The cyber criminals use different alternatives to carry out malicious activities, from exploiting misconfigured databases, to socialization techniques to trick employees into obtaining information or access permissions, a vulnerability in technology used by the organization or provider, or the use of weak and easily identifiable systems.
ESET states that although the ransomware is a particular kind of malware that concerns organizations due to its reputation and economic impact, is not the only form of cyber threat, rather, it is mainly aimed at companies. Next, top 5 corporate threats that highlights the company software specialized in cyber security:
1. Data leak or exposure
It is caused by improper access to the organization’s systems. While on the network, some threat actors manage to avoid radar detection and conduct reconnaissance missions, seek out sensitive information to steal, and gain access to more important and valuable information. Initial ways of accessing a victim’s system vary, as attackers can use different vectors for their task.
While information leaks or disclosures can be the result of a variety of threats, such as a hack phishing malware download or brute force attacks, leaks are also caused by human error, such as a database misconfiguration or someone within the organization accessing the organization with unnecessary permissions and Sharing confidential information by mistake or intentionally.
2. Social engineering
Social engineering has evolved, today there are many attacks that use bot voice to steal verification codes, campaigns of vishing via messaging apps like WhatsApp to call potential victims, but also through text messages.
The same thing happens in the social networkswhere attackers not only use fake profiles posing as friends, work contacts or organizations, but also employ techniques using software programs to extract follower information and thus capture certain user profiles.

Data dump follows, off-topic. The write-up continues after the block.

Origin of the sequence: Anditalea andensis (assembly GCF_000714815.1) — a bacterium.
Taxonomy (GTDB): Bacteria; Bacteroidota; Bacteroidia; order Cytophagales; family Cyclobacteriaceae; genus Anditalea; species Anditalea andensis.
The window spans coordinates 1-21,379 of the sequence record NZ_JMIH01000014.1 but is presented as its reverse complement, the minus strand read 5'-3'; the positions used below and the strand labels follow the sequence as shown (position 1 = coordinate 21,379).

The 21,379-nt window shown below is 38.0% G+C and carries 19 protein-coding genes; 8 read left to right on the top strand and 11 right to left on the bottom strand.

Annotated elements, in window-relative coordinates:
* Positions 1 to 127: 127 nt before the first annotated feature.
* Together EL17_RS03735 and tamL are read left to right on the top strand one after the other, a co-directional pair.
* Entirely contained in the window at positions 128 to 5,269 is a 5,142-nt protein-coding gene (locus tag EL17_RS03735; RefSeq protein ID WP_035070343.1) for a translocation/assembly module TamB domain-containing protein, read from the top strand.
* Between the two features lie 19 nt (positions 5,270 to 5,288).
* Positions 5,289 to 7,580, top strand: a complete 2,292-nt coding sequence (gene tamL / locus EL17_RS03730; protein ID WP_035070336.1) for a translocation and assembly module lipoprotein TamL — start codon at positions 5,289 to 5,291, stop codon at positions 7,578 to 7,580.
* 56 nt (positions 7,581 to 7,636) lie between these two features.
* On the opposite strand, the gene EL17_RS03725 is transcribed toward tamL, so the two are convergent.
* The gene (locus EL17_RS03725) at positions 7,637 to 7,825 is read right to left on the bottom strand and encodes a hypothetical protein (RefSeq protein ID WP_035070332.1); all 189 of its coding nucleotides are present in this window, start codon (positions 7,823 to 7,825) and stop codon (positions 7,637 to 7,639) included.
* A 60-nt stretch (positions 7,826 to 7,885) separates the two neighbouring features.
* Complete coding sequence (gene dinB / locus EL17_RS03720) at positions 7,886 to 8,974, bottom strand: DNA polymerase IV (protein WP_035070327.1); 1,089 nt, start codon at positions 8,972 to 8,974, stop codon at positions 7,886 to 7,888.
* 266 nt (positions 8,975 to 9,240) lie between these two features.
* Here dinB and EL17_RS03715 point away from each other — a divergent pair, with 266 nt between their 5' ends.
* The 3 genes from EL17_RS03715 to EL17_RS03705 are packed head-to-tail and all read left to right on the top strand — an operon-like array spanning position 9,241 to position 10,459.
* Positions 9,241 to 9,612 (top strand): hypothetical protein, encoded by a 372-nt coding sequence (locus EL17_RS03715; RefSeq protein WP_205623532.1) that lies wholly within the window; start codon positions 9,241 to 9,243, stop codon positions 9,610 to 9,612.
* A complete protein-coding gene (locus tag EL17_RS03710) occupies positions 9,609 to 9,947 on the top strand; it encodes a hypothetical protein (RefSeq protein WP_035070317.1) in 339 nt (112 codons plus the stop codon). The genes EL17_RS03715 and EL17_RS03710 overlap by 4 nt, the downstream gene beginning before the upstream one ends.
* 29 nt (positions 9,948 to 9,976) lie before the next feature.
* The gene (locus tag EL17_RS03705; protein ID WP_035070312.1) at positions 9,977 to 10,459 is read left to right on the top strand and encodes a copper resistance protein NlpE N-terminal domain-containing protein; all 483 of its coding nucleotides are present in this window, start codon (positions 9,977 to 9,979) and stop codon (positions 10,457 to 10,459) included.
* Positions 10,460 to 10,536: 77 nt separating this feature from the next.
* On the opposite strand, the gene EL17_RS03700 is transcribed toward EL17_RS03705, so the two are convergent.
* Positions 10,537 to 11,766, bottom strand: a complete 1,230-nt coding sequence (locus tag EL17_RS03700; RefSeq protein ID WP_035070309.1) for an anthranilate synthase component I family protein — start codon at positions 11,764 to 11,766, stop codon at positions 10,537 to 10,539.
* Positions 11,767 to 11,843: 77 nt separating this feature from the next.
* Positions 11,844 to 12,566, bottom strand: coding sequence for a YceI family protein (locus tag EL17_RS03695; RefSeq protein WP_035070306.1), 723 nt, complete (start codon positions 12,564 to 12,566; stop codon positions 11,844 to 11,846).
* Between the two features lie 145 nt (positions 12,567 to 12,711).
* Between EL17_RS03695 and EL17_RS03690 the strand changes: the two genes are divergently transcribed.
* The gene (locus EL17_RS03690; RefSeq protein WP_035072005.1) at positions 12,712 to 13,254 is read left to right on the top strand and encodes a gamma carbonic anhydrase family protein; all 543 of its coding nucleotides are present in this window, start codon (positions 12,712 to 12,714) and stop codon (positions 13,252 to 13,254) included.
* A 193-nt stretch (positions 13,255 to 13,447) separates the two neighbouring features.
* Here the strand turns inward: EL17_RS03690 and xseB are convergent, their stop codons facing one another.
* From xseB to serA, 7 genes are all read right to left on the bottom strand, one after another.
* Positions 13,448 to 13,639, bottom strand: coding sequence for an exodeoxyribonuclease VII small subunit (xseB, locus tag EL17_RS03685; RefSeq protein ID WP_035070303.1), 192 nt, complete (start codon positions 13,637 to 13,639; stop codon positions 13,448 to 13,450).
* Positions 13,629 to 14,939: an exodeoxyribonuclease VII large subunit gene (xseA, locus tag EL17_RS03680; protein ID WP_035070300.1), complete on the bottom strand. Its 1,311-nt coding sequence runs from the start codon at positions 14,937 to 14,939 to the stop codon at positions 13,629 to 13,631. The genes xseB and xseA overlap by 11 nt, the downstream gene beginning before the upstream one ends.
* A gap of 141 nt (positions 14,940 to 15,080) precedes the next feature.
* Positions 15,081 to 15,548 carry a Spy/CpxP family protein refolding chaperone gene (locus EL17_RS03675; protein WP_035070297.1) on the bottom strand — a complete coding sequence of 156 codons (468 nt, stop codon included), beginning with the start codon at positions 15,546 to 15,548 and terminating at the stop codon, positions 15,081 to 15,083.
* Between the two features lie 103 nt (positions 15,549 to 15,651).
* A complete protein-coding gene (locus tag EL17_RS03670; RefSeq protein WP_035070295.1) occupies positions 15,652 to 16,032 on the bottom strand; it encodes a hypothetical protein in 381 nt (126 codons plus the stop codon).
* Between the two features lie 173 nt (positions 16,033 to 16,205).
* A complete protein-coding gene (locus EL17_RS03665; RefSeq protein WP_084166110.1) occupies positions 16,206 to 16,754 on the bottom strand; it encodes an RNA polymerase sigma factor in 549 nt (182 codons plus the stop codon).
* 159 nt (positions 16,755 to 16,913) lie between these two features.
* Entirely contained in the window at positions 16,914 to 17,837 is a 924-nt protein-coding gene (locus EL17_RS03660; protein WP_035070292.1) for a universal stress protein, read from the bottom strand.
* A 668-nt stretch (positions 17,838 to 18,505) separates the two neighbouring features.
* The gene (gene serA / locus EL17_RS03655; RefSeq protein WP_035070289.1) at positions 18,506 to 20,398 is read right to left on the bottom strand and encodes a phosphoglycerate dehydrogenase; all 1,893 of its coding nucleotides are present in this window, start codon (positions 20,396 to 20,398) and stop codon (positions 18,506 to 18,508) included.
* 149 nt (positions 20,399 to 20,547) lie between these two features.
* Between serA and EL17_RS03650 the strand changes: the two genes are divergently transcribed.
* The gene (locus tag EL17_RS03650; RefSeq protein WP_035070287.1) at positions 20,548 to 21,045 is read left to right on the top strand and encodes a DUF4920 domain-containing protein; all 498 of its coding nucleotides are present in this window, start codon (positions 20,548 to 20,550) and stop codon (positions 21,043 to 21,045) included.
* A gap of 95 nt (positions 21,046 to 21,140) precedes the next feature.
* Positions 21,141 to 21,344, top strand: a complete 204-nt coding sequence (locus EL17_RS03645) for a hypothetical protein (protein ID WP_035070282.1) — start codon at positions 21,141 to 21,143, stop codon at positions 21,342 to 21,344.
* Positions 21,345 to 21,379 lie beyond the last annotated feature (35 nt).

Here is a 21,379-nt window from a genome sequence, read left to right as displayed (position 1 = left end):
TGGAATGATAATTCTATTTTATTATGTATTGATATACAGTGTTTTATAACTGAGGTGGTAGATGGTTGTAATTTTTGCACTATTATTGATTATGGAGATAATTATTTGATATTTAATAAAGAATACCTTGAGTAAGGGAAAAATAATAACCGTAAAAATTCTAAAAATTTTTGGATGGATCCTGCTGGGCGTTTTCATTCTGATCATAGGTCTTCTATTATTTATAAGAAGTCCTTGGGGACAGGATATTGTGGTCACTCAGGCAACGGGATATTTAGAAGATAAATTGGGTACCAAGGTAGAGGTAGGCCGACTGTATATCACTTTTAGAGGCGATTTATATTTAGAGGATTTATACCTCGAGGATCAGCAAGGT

Another thing to keep in mind is scams of a Business Email Compromise (BEC). The attackers pose as an executive or CEO of a company and demand, for example, an urgent transfer to a supplier.
Attacks have also begun to be reported deep fake Y deep voice, where attackers use software based on artificial intelligence to impersonate real people through images and/or voices.
3. Brute force attacks
One of the most common ways cybercriminals use to gain access to corporate systems is through the use of brute force attacks.
Its goal is to crack the weak credentials of services exposed to Internet to gain access to the victim’s network and then perform other malicious actions, such as stealing information or deploying harmful malware. There are different types, like for example 2 of them:
– Password spraying.
– Credential stuffing.
For it, cybercriminals use software, hardware and databases (from dictionaries, from the most common passwords to leaked credentials from past breaches) that allow them to automatically check username and password combinations until they find valid credentials for certain services.
It is important to note that the use of weak passwords is a common practice and easy to root, so TechMarkup recommends read this note to create a password as secure as possible.
4. RATs, Remote Access Trojans
This type of malware is very dangerous for organizations due to its ability to spy and steal information. Through the command sent remotely you can:
– Steal saved credentials in the Web navigator and of messaging apps.
– Run keylogger, which record keystrokes.
– Carry out screenshots.
– Take pictures from the camera of the computer either laptop.
– Register the Audio.
– Intercept communications
– Download other malware in the device.
There are several active RATs, some of the most used by cybercriminals are Agent Tesla, njRAT, WSHRAT, Remcos, among other. They are often distributed via phishing campaigns that include malicious attachments or links, via fake apps or installers, and more.
5. Supply chain attacks
Another threat that organizations must consider is the supply chain; that is, if you are adequately prepared to face the consequences of an attack against a provider whose security management is beyond your reach.
Usually these attacks take advantage of existing vulnerabilities in software vendors and distributed malicious actors, such as an update or app malicious, resulting in customer engagement from that vendor.
This allows cybercriminals to have a greater reach, as opposed to an attack that targets a single organization, engaging multiple businesses in the same campaign.